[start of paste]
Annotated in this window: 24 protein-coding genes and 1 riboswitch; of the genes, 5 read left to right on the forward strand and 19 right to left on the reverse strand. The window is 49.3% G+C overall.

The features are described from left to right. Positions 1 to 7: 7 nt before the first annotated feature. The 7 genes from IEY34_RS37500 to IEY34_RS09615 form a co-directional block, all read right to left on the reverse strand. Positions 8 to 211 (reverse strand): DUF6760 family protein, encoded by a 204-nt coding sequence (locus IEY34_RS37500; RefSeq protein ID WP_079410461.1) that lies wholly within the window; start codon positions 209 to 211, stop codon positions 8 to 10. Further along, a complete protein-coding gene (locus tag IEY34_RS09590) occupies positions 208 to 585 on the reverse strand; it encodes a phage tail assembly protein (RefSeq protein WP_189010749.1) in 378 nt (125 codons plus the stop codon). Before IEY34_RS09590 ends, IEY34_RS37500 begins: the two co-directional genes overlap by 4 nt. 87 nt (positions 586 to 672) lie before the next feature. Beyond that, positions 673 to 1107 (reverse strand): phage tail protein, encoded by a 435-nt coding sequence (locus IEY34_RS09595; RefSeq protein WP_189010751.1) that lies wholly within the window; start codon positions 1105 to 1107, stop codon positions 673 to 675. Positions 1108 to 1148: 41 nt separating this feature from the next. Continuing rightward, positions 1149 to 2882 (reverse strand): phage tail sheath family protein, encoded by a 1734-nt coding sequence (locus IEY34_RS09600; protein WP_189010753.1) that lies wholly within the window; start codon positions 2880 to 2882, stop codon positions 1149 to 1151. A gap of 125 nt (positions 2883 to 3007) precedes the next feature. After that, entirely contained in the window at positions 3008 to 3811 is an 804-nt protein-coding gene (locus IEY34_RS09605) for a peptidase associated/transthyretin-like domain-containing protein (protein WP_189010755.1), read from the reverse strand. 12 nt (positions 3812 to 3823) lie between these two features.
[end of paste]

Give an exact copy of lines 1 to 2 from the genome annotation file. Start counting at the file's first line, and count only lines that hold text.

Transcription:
Annotated in this window: 24 protein-coding genes and 1 riboswitch; of the genes, 5 read left to right on the forward strand and 19 right to left on the reverse strand. The window is 49.3% G+C overall.

The features are described from left to right. Positions 1 to 7: 7 nt before the first annotated feature. The 7 genes from IEY34_RS37500 to IEY34_RS09615 form a co-directional block, all read right to left on the reverse strand. Positions 8 to 211 (reverse strand): DUF6760 family protein, encoded by a 204-nt coding sequence (locus IEY34_RS37500; RefSeq protein ID WP_079410461.1) that lies wholly within the window; start codon positions 209 to 211, stop codon positions 8 to 10. Further along, a complete protein-coding gene (locus tag IEY34_RS09590) occupies positions 208 to 585 on the reverse strand; it encodes a phage tail assembly protein (RefSeq protein WP_189010749.1) in 378 nt (125 codons plus the stop codon). Before IEY34_RS09590 ends, IEY34_RS37500 begins: the two co-directional genes overlap by 4 nt. 87 nt (positions 586 to 672) lie before the next feature. Beyond that, positions 673 to 1107 (reverse strand): phage tail protein, encoded by a 435-nt coding sequence (locus IEY34_RS09595; RefSeq protein WP_189010751.1) that lies wholly within the window; start codon positions 1105 to 1107, stop codon positions 673 to 675. Positions 1108 to 1148: 41 nt separating this feature from the next. Continuing rightward, positions 1149 to 2882 (reverse strand): phage tail sheath family protein, encoded by a 1734-nt coding sequence (locus IEY34_RS09600; protein WP_189010753.1) that lies wholly within the window; start codon positions 2880 to 2882, stop codon positions 1149 to 1151. A gap of 125 nt (positions 2883 to 3007) precedes the next feature. After that, entirely contained in the window at positions 3008 to 3811 is an 804-nt protein-coding gene (locus IEY34_RS09605) for a peptidase associated/transthyretin-like domain-containing protein (protein WP_189010755.1), read from the reverse strand. 12 nt (positions 3812 to 3823) lie between these two features.